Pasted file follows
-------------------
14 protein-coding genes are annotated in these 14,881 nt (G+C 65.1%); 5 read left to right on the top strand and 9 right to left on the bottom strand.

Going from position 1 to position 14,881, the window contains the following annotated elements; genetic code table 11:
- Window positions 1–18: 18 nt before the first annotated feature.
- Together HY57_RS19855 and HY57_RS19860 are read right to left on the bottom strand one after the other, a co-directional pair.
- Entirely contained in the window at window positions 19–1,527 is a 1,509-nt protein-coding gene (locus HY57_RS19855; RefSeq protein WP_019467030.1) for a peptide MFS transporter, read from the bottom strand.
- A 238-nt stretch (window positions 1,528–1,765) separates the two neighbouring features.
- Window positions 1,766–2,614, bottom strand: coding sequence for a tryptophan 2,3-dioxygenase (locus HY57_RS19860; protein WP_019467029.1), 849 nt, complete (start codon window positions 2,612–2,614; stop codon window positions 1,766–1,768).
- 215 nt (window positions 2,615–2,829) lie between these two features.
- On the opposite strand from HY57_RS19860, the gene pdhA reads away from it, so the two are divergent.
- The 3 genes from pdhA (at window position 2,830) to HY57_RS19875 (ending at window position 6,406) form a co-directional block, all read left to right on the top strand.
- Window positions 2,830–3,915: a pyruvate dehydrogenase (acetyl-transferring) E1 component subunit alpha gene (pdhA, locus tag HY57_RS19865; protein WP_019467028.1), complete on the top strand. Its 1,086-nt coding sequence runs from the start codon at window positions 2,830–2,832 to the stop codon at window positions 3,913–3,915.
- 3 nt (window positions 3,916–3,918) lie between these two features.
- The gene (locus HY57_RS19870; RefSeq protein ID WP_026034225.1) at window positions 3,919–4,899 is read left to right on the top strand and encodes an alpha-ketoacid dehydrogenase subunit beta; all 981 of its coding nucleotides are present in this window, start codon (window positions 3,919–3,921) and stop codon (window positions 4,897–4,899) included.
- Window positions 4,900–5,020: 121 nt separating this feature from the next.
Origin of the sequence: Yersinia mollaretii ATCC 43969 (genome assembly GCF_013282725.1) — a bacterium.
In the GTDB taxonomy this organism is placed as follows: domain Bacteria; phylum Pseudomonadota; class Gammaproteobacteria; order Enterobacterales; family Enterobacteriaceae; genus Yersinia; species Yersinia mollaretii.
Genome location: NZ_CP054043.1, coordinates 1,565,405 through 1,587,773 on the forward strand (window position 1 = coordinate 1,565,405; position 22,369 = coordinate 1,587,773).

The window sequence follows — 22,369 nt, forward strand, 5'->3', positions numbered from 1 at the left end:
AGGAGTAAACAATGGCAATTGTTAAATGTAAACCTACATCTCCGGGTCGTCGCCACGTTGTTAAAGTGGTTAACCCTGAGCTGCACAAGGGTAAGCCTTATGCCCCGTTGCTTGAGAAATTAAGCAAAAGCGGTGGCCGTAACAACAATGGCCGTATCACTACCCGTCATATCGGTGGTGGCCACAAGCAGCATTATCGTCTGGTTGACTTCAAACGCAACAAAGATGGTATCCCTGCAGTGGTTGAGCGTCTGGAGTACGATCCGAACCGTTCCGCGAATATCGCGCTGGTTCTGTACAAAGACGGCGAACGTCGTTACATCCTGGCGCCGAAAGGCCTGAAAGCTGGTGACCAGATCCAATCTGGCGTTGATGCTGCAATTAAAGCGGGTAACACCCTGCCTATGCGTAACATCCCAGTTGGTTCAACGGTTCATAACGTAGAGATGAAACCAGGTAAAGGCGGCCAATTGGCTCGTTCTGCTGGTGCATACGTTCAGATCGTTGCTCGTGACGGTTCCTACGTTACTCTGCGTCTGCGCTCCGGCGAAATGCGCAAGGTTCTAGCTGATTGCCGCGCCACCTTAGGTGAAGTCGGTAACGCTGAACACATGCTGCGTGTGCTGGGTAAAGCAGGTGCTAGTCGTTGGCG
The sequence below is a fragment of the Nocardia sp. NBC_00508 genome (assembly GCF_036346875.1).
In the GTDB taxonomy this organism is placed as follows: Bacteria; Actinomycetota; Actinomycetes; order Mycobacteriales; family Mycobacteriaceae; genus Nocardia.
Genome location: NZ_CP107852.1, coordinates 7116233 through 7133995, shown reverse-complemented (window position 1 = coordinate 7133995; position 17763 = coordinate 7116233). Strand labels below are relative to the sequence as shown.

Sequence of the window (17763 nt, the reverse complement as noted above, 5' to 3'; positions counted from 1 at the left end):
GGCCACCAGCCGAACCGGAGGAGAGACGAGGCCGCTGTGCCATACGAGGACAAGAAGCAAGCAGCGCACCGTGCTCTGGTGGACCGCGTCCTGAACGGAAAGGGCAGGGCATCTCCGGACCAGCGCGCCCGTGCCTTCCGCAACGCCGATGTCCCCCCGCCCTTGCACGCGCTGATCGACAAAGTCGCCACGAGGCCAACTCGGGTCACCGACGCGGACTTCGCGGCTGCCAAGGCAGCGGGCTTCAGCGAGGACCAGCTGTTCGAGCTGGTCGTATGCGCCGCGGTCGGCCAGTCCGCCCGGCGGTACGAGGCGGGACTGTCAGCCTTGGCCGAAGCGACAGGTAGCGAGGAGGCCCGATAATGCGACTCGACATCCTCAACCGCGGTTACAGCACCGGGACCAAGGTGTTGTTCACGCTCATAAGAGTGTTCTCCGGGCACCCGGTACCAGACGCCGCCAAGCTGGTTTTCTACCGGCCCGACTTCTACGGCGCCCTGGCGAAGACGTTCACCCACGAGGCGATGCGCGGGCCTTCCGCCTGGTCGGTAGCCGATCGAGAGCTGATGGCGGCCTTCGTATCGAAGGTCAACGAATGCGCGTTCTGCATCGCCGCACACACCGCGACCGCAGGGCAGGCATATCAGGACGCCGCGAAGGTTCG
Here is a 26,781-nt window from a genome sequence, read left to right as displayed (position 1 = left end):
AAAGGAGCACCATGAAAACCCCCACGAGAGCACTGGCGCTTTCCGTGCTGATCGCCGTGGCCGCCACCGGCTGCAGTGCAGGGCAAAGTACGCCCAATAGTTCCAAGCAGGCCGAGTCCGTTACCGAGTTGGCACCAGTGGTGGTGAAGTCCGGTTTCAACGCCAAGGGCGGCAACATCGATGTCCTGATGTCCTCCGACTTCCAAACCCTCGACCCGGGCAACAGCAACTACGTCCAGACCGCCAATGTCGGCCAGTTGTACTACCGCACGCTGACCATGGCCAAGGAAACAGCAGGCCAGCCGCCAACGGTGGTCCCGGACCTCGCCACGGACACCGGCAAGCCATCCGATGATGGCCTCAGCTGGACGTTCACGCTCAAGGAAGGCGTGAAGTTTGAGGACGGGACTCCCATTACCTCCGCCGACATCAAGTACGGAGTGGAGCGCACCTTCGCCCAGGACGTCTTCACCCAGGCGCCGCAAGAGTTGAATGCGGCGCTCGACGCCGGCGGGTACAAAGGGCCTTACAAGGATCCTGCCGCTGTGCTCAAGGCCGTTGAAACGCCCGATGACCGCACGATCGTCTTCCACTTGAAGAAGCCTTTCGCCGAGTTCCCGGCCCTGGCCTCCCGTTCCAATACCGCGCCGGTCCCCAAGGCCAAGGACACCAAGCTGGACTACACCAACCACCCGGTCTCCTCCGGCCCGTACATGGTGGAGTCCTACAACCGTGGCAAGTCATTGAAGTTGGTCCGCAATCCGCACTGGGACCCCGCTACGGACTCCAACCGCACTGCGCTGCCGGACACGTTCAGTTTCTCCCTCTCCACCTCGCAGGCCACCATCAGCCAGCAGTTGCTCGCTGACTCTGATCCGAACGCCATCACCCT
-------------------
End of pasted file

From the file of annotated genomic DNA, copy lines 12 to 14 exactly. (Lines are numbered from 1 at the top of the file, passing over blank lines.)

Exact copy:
- 3 nt (window positions 3,916–3,918) lie between these two features.
- The gene (locus HY57_RS19870; RefSeq protein ID WP_026034225.1) at window positions 3,919–4,899 is read left to right on the top strand and encodes an alpha-ketoacid dehydrogenase subunit beta; all 981 of its coding nucleotides are present in this window, start codon (window positions 3,919–3,921) and stop codon (window positions 4,897–4,899) included.
- Window positions 4,900–5,020: 121 nt separating this feature from the next.